Residents weigh in on St. John’s’ Climate Action Plan

Strategy eyes zero-emissions future with energy-efficient buildings, electric transport

The Resilient St. John’s Climate Action Plan charts a course for a future of rising seas, increased rain, and cooler summers in the capital. Kyle Mooney/Kicker

The Resilient St. John’s Climate Plan, the city’s 30-year strategy to reduce emissions and increase energy efficiency, concluded a two-week community engagement process on Dec. 3.

In the goal of limiting the global average annual temperature increase to 1.5°C, the plan aims to reduce the city’s emissions by half in the next eight year, and achieve net-zero status by 2050.

Developed by a committee including environmental experts, transit authorities and other stakeholders, the Climate Plan claims a greener future will net an economic benefit of $5.4 billion, spur 1,800 new jobs, and cut household energy costs by 50 per cent.

Justin Dearing, a sustainability and climate action officer with Memorial University, participated in meetings with Edmundo Fausto—one of the leads on the city’s climate plan.

“When I saw the work that the city has done, I was really impressed with the level of detail,” he said. “You can tell it isn’t something that’s just being thrown together.”

Dearing said the university is in the initial stages of its emissions reductions plan, and will take inspiration from the city has done on its own plan.

“I’m almost envious,” he said. “I’m so impressed at what they’ve been able to accumulate. I’m just really excited to get to this level ourselves.”

No such thing as ‘net zero’?

Newfoundland and Labrador Historic Trust president Tyler Stapleton saw at least one hole in the city’s plan: namely, the stipulation that all new buildings be net zero by 2030.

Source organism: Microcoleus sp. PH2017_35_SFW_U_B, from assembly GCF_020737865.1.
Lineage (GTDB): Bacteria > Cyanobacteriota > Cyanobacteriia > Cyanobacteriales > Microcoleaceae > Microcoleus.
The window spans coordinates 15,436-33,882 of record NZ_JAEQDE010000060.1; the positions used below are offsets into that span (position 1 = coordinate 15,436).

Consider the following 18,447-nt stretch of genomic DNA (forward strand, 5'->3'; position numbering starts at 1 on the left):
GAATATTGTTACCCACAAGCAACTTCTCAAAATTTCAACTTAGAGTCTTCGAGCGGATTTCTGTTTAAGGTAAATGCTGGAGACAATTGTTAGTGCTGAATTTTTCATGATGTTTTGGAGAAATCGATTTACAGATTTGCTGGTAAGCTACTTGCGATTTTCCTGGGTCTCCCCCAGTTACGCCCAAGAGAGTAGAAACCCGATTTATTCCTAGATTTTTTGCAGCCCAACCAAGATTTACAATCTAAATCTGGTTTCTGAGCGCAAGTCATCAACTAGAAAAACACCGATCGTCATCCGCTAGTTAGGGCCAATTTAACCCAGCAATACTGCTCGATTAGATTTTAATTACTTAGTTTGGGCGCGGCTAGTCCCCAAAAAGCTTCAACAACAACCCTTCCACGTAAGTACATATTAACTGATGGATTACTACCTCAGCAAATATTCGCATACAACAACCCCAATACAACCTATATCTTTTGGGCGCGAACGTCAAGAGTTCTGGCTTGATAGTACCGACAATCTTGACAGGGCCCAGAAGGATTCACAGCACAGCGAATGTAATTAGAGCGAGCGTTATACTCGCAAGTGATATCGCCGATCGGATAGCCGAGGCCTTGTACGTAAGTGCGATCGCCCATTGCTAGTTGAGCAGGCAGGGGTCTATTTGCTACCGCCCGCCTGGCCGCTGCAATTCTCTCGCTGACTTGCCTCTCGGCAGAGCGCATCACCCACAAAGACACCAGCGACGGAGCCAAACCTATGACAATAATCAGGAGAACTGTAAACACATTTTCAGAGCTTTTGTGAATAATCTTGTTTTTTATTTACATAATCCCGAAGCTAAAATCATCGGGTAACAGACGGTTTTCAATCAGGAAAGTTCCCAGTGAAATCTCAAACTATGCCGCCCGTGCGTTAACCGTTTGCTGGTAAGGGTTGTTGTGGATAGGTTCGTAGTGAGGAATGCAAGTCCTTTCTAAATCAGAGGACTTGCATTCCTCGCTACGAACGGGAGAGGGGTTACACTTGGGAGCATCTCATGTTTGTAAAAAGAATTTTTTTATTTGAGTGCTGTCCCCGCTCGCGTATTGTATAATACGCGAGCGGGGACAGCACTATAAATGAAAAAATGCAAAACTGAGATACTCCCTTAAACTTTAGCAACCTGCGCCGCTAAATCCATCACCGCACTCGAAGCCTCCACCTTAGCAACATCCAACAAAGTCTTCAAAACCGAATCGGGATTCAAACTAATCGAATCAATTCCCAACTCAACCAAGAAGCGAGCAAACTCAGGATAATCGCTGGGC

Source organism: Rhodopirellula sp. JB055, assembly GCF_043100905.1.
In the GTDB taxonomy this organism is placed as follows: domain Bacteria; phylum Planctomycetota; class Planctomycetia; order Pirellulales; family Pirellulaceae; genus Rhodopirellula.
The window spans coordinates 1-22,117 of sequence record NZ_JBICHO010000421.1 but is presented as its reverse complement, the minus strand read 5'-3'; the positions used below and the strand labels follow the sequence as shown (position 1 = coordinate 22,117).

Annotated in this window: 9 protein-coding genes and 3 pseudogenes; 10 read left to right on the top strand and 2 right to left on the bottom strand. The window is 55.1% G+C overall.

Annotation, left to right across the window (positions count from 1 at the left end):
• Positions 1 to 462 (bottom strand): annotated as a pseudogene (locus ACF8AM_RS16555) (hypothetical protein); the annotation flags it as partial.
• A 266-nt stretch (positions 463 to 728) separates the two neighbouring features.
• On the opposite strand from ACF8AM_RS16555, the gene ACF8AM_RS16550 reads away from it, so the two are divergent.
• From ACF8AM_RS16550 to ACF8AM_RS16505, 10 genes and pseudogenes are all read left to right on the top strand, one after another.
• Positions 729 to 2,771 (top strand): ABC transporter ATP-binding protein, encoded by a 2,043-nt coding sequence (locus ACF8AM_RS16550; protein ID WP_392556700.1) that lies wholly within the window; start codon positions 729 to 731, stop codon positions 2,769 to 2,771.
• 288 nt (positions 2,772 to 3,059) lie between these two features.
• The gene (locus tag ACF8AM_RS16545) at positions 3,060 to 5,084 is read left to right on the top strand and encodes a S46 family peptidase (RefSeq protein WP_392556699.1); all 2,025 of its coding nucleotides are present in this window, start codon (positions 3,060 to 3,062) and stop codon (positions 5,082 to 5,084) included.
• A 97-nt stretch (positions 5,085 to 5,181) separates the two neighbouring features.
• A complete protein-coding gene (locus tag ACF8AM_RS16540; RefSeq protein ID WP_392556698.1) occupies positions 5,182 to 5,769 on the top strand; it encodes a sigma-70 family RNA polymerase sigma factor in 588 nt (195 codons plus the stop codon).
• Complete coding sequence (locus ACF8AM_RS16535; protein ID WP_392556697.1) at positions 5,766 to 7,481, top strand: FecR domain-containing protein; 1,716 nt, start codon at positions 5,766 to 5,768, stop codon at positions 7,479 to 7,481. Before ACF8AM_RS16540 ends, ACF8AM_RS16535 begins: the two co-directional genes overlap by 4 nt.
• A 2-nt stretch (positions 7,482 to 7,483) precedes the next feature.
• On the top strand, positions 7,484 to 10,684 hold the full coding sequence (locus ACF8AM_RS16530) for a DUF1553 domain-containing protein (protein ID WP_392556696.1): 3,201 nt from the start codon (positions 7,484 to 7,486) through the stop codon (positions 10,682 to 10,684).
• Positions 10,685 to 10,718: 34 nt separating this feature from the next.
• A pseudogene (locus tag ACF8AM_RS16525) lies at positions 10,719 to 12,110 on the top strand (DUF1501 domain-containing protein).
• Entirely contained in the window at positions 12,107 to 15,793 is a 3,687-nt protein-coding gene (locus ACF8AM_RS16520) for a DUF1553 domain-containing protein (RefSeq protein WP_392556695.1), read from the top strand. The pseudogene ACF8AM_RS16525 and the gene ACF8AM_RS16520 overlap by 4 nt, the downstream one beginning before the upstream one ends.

The built heritage advocate says “net zero” refers to both the carbon used in the operation of the building (“operational energy,”) as well as that used to build it (“embodied carbon”).

Only the former of the two is mentioned in the city’s climate plan, Stapleton said.

“It’s only talking about the energy when the building is in use,” he said. “It doesn’t include the energy it takes to do site work, to do any demolition, to do construction, to bring in these materials,” he said. “So that kind of screams at me.”

“What the point of diverting streams, clearing forests, digging up bogs and doing massive site work…when the end product is a bunch of super green, net-zero houses?”

Because any energy conserved in a net-zero building is offset by the time it’s built, Stapleton said there is really “no such thing” as ‘net zero.’

He proposes the city consider re-using its existing structures, whose construction emissions are already accounted for.

“We should be prioritizing and adaptively using our existing built environment,” he said. 

Be the first to comment

Leave a Reply

Your email address will not be published.


This site uses Akismet to reduce spam. Learn how your comment data is processed.